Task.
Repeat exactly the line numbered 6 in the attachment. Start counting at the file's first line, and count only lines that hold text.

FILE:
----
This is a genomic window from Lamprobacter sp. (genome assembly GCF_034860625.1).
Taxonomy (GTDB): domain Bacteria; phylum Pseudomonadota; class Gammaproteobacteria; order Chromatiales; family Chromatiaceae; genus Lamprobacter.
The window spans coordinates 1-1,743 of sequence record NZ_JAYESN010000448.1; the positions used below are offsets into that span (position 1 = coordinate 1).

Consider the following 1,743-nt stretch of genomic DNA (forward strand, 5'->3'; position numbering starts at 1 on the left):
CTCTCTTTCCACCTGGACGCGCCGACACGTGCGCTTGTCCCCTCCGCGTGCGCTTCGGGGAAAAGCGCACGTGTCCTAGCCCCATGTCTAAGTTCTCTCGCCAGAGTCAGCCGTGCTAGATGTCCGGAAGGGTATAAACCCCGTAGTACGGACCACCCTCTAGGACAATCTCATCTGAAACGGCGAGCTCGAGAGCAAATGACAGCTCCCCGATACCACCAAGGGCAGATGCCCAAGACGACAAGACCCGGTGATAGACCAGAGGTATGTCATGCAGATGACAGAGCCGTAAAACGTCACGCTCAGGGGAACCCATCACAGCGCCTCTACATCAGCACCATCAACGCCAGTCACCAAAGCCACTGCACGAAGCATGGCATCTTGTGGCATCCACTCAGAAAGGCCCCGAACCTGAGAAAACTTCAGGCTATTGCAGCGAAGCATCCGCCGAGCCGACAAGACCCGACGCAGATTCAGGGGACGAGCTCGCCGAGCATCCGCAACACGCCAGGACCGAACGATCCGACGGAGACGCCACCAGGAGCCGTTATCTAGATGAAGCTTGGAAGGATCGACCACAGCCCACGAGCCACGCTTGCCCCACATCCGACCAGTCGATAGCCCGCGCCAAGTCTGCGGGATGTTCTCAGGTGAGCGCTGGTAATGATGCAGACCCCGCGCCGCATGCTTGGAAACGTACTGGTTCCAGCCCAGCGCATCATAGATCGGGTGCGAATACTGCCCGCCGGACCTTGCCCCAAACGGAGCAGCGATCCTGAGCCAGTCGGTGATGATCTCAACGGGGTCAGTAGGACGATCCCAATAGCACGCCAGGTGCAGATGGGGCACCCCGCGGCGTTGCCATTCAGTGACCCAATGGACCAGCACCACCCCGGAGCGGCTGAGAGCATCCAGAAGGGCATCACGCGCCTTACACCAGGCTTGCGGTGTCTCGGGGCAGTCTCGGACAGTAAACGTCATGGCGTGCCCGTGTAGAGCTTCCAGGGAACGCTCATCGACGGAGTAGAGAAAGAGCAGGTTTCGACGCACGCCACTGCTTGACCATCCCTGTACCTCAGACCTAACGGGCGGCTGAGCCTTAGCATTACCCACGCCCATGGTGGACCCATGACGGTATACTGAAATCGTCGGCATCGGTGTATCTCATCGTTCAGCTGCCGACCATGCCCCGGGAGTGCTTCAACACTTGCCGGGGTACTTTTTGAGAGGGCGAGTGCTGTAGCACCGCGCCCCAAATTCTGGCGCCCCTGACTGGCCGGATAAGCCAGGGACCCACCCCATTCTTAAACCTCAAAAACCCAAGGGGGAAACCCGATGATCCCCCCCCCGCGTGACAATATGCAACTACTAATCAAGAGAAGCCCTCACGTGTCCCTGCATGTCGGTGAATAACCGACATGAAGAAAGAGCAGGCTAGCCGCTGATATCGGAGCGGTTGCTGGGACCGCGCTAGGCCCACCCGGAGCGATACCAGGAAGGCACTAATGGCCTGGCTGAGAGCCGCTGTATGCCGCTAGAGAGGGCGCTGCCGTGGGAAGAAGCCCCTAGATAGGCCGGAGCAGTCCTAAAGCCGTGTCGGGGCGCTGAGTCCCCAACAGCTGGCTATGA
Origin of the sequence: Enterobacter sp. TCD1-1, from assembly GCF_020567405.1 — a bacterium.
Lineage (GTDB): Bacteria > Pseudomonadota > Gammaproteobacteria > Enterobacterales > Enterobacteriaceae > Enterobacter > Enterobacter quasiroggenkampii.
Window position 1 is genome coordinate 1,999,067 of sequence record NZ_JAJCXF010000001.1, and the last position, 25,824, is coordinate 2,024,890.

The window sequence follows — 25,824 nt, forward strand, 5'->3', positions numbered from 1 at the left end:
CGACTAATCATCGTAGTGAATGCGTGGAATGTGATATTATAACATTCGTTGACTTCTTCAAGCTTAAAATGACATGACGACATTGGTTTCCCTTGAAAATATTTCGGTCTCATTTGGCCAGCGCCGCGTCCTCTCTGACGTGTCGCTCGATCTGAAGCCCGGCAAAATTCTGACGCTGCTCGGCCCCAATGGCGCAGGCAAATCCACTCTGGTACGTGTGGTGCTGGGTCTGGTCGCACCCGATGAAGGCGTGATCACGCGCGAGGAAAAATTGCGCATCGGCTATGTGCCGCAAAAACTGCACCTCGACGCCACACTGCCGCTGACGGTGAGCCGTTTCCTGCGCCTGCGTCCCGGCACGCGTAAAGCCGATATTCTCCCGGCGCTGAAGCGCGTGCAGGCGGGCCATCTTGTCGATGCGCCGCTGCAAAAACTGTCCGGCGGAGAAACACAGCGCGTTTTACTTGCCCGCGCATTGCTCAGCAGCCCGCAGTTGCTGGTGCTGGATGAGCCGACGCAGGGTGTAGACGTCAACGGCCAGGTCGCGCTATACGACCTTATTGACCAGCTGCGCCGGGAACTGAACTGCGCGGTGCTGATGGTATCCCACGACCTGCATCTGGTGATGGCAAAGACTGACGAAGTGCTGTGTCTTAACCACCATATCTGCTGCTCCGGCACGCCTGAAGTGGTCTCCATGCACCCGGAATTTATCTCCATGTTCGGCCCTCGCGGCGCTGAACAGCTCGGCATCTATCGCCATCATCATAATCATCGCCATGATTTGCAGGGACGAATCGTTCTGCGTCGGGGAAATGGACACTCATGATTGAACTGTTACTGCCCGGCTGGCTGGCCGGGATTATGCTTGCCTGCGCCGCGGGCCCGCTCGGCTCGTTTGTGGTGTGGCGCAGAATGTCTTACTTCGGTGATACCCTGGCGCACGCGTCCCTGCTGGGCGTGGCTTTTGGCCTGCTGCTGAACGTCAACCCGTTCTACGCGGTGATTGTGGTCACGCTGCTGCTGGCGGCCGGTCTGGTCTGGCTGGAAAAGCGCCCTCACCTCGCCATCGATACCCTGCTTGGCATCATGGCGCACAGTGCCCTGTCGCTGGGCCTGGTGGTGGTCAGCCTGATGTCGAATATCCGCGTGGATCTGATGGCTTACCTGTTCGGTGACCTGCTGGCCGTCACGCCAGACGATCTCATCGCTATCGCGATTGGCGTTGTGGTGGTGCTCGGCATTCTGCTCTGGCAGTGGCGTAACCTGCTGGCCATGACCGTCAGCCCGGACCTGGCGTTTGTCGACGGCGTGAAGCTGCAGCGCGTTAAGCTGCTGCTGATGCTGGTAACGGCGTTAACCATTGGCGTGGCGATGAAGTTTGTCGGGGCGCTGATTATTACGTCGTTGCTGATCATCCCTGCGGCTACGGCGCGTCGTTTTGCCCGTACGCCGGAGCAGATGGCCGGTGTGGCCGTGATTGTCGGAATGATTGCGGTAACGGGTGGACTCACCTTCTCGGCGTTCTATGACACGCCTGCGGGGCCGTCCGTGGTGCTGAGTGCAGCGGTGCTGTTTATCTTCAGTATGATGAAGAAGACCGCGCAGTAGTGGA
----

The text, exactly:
Origin of the sequence: Enterobacter sp. TCD1-1, from assembly GCF_020567405.1 — a bacterium.